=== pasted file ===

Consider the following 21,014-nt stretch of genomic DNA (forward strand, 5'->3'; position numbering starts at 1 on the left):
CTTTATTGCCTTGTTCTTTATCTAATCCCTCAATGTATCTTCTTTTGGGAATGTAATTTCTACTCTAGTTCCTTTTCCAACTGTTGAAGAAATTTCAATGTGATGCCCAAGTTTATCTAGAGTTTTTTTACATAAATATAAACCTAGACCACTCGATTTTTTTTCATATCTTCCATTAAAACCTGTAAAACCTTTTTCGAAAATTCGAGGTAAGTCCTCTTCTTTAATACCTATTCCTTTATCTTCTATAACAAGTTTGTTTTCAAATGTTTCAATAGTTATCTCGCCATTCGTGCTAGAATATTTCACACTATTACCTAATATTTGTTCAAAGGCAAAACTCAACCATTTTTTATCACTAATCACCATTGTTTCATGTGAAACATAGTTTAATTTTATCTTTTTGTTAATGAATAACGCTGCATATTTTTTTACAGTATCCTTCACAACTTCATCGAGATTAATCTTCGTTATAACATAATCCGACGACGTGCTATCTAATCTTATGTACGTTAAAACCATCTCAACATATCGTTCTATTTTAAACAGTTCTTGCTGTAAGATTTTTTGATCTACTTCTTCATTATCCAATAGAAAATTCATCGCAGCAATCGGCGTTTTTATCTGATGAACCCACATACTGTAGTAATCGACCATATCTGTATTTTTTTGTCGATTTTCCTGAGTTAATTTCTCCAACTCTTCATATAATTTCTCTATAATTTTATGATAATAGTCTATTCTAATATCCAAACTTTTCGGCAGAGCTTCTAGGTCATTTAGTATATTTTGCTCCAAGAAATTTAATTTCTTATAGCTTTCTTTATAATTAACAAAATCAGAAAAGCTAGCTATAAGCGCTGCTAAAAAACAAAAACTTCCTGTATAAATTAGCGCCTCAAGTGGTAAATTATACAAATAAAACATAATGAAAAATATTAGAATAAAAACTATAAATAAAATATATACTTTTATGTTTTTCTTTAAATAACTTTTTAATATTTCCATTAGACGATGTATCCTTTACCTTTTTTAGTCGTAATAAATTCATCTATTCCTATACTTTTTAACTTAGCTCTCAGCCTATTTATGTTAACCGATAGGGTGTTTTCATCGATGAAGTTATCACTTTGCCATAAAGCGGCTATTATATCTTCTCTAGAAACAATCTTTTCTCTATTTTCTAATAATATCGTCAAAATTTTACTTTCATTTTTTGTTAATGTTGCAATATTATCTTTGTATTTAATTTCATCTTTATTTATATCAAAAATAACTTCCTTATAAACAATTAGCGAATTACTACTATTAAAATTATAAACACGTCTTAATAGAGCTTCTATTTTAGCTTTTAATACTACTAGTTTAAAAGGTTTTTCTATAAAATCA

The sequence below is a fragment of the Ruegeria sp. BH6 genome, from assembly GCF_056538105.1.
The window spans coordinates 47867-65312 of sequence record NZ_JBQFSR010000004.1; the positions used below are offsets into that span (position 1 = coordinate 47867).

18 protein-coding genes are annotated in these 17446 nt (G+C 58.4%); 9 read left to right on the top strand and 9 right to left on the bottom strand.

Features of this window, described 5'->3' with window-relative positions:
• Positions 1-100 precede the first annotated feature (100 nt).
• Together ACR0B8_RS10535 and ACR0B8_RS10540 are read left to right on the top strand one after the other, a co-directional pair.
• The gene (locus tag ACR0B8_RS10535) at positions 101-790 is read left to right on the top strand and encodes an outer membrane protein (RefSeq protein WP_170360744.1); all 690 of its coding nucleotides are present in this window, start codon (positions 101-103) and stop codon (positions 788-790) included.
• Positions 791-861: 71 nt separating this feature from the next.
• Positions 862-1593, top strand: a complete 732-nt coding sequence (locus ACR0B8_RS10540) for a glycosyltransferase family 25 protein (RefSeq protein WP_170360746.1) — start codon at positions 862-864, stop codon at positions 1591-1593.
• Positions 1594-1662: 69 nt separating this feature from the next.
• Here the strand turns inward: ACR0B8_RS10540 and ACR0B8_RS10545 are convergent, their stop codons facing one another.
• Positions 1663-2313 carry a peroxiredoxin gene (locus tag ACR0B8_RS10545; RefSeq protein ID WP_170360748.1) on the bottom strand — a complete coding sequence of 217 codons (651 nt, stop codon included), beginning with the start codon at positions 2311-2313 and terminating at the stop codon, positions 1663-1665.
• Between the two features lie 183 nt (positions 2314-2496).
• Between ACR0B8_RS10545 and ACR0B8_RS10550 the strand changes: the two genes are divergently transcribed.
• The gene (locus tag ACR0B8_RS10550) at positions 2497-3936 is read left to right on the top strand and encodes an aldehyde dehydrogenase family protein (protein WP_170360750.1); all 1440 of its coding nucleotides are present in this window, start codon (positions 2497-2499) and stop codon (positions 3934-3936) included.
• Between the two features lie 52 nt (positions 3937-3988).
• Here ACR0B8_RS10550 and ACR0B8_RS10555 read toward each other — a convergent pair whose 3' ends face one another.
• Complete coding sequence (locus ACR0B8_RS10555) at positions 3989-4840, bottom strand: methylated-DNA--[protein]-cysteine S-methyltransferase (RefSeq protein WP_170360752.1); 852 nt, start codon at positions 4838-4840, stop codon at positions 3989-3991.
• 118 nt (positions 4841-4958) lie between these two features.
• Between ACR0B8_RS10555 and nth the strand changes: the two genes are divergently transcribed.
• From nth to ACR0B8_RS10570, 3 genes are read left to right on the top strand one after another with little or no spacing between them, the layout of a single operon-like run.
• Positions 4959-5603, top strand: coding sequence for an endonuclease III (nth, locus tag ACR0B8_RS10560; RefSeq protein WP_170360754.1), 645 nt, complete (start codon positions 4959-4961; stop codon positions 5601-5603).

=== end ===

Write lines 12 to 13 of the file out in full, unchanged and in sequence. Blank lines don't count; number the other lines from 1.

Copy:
• Positions 1594-1662: 69 nt separating this feature from the next.
• Here the strand turns inward: ACR0B8_RS10540 and ACR0B8_RS10545 are convergent, their stop codons facing one another.